“My team was completely committed to keeping me healthy as we faced these issues head-on,” Jerry says. “In spite of the news, I was living my best life.”
He continued to push through his annual cycling fundraising events, until he hit “the point of no return” on June 27, 2021, he says.
After completing his eighth annual Bike 2 Breathe event, Jerry was immediately taken to the hospital.
“I was delirious,” he recalls. “The next thing I knew, I was in an intensive care unit on dialysis.”
A Second Gift of Life
Jerry urgently needed a kidney transplant but also had worsening liver disease. Additionally, he had an infection with fever, which needed to clear before he could be placed on the waiting list. He became progressively weaker, jaundiced, and overloaded with fluid while he was in the hospital.
“I was as positive as I could be,” Jerry says. “All I knew was I wanted more life.”
Almost a month after being admitted, Jerry was placed on the liver and kidney transplant lists.
Expecting a prolonged hospital stay before the call about an organ donor, he had a stationary bike delivered to his hospital room. But he received good news just hours later: They had a donor.
On July 22, 2021, in a collaborative, 15-hour surgery led by Dr. Tomoaki Kato, chief of the Division of Abdominal Organ Transplantation at NewYork-Presbyterian/Columbia University Irving Medical Center, and Dr. Joshua Weiner, kidney and pancreas transplant surgeon, Jerry received a new liver and kidney.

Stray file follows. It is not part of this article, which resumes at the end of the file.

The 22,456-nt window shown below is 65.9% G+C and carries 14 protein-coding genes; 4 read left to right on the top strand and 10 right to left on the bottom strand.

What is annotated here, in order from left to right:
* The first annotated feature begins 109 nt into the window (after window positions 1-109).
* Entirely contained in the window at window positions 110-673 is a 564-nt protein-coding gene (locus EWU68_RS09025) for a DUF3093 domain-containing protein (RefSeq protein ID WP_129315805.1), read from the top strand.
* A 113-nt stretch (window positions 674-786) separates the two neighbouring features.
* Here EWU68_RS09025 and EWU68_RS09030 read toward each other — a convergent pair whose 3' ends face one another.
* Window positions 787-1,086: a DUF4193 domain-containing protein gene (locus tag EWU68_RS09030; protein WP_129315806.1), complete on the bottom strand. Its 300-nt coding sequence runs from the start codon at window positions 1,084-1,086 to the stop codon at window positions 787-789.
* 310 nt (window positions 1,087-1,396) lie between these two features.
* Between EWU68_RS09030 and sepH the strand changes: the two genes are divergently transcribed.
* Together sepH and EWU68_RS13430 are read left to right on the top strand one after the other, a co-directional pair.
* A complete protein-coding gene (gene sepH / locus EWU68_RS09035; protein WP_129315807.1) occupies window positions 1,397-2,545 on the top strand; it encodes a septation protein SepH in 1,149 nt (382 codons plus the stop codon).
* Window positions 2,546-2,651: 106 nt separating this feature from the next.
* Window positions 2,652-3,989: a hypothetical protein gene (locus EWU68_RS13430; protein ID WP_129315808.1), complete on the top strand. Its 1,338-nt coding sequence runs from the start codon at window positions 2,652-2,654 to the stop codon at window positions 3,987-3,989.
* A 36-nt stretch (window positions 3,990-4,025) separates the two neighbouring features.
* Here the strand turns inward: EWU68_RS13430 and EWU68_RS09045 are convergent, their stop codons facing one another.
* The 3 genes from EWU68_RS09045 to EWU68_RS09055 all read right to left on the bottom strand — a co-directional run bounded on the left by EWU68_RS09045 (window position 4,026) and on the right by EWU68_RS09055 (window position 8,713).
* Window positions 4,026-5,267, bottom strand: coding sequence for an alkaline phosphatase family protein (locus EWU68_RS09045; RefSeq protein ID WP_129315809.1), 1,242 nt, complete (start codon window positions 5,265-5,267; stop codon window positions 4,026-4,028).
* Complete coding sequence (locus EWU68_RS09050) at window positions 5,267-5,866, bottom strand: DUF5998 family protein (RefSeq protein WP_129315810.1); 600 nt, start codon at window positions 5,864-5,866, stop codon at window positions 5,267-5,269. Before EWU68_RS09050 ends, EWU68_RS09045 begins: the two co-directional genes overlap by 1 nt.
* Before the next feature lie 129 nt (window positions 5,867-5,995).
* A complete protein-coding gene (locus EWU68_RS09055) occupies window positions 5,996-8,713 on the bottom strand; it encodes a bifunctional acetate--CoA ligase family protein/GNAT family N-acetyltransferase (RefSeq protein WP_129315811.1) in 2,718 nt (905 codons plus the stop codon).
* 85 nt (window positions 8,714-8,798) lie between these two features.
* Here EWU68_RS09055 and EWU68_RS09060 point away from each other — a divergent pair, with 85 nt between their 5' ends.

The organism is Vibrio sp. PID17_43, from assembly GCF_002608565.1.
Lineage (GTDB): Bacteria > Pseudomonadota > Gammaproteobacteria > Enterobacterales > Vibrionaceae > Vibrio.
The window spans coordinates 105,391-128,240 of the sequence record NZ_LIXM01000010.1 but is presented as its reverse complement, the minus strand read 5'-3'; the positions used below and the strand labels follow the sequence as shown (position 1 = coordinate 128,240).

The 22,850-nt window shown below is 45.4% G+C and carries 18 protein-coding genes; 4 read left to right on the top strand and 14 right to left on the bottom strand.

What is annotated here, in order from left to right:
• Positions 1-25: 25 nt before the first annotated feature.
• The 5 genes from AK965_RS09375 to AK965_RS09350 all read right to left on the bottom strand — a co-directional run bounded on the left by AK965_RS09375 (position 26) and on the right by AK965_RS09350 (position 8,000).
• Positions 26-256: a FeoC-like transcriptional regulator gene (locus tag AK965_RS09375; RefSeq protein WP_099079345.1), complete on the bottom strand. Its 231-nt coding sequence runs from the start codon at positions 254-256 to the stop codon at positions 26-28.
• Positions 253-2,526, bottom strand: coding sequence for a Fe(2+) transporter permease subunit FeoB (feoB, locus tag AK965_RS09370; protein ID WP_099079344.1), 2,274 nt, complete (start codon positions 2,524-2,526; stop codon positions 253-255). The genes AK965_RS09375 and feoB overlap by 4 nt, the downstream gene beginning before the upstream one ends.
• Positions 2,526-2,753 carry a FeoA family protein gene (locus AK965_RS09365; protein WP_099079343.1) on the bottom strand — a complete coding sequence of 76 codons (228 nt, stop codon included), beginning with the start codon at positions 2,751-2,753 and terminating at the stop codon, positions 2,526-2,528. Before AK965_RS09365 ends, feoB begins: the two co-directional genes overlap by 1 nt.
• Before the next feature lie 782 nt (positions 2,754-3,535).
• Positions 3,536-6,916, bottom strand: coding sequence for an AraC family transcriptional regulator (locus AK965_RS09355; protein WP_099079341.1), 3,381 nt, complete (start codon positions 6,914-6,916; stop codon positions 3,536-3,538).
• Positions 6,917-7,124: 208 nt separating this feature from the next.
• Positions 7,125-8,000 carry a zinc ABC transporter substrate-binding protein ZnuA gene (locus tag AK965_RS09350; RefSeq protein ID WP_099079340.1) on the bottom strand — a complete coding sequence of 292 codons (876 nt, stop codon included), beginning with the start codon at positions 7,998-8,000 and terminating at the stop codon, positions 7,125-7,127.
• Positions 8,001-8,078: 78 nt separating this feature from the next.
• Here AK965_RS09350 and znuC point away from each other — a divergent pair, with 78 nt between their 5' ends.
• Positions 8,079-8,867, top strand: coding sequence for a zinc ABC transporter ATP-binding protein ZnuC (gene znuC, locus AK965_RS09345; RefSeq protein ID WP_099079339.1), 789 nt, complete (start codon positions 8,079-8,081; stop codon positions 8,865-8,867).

As with his lung transplant, the care he received in the ICU, along with his physical fortitude, helped his rehabilitation.
“His recovery was remarkable,” says Dr. Kato, who is also the Edwin C. and Anne K. Weiskopf Professor of Surgical Oncology in the Department of Surgery at Columbia University Vagelos College of Physicians and Surgeons. “Sometimes patients go into the ICU for a long time and end up needing multiple medical or surgical procedures to recover. He didn’t need those. That speaks for his physical strength.”
“Jerry is such an extraordinary guy,” adds Dr. Weiner, who is also an assistant professor of surgery at Columbia University Vagelos College of Physicians and Surgeons. “Not only did his previous transplant experience help him, but he also was a fighter and determined to overcome it.”